A new study examining out-of-pocket spending for maternity care found that giving birth is still costing women thousands of dollars, even among those who have employer-provided health insurance.
Published this month in the peer-reviewed journal Health Affairs, the study found the average out-of-pocket costs for maternity care among women with employer-based insurance jumped from $3,069 in 2008 to $4,569 in 2015.
"I don't take care of a lot of patients who have $4,500 lying around for unexpected health care costs," Dr. Michelle Moniz, one of the authors of the study, told Medpage Today.
The study examined the births of 657,061 women enrolled in 84,178 health insurance plans with large- or medium-sized employers between 2008 and 2015. What Moniz and her co-authors found was the actual cost of giving birth stayed mostly steady from 2008 to 2015, costing roughly $29,000 in both years; what changed was how much money the patient was expected to pay.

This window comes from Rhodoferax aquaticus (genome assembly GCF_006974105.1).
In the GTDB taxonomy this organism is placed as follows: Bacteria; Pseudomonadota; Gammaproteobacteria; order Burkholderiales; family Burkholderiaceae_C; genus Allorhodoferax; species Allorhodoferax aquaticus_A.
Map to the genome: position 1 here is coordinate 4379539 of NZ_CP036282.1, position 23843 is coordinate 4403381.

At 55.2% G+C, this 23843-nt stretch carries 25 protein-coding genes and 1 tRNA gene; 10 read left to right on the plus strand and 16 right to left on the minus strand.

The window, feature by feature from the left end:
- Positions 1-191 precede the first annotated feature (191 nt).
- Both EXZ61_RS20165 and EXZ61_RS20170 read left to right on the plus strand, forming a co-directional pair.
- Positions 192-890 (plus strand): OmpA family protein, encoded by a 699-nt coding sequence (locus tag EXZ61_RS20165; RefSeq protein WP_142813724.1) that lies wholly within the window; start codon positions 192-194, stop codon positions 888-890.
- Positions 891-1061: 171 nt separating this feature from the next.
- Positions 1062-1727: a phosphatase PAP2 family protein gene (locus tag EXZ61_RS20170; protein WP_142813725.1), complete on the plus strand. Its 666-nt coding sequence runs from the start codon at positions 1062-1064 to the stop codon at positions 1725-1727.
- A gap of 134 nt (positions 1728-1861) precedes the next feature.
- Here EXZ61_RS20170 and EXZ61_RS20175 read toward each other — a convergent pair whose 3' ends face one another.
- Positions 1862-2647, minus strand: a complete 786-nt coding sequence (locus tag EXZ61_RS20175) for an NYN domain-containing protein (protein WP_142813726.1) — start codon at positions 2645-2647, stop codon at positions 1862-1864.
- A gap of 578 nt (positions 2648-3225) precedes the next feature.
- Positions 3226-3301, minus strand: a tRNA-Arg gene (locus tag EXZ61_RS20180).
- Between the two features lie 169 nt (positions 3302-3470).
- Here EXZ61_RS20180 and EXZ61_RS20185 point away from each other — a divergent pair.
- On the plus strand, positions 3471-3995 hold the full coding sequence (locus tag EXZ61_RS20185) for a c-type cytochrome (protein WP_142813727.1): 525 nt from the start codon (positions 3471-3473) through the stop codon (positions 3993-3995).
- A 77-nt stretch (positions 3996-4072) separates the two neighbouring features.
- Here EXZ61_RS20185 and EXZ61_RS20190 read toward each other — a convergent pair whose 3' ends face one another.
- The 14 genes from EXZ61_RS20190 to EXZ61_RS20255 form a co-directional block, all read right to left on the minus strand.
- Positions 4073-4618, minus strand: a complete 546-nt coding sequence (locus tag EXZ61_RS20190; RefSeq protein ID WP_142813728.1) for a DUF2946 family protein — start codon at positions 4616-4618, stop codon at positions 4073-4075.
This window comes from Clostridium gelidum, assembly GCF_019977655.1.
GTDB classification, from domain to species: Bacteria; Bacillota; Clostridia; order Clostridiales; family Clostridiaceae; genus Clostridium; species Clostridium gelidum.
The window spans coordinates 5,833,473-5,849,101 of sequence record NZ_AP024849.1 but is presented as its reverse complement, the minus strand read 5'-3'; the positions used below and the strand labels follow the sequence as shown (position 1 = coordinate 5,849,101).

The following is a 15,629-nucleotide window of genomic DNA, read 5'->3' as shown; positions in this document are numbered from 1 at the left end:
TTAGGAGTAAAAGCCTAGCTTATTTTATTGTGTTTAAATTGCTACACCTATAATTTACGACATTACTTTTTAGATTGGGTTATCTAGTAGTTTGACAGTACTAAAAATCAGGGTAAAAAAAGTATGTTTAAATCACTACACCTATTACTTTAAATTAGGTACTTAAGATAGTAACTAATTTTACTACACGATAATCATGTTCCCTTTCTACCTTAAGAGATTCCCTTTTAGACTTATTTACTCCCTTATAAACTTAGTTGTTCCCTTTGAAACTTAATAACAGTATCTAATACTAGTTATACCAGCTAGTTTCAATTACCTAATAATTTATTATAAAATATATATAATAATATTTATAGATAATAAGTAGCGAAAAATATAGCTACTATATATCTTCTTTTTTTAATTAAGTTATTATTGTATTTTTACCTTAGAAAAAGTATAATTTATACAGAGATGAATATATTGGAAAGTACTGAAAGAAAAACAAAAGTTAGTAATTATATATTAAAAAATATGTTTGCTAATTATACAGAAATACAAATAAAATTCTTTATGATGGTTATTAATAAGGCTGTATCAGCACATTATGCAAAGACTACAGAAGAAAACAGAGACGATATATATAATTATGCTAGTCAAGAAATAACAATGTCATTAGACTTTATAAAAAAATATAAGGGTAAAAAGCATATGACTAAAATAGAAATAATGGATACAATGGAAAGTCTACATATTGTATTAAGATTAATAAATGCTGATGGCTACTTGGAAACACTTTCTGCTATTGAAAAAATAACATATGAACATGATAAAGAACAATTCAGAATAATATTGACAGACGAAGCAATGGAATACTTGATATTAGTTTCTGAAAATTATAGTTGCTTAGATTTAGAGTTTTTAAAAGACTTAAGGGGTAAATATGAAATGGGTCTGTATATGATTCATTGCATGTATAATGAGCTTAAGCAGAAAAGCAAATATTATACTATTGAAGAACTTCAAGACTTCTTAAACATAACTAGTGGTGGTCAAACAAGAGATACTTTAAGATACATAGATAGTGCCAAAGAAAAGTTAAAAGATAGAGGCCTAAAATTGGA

According to the data from the study, patients paid about 12% of maternity costs in 2008, yet shouldered 20% of these same costs in 2015.
Moniz said these rising out-of-pocket costs are being driven by high-deductible health insurance plans. According to the study, deductible payments rose from about $1,500 to nearly $2,500 in those seven years while the coinsurance cost — what the patient pays after meeting their deductible — increased by about $300.
"That mirrors what we've seen in other areas of health care spending," Moniz told ABC News. "We're starting to see more folks with high-deductible health plans, and that's where we're seeing a lot of the rise in costs for many services, including maternity care."
What makes the study even more startling is comparing the cost of giving birth to how much money the average woman in the U.S. makes every month.
According to the latest data from Bureau of Labor Statistics, the average woman makes $843 a week, or $3,372 a month. Using the data from this study, this is nearly $1,200 less than what would be needed to pay out-of-pocket costs for giving birth.
The study, according to Moniz, points to a misconception many people have about the Affordable Care Act: that it made maternity costs cheaper.
"For people who talk about the ACA, there seems to be this misconception that 'Oh, maternity's covered,' " Moniz told CBS News. "Our hope is that policymakers take note now and change the situation. We want every family to get off to the best start in life, and this is an irremediable barrier."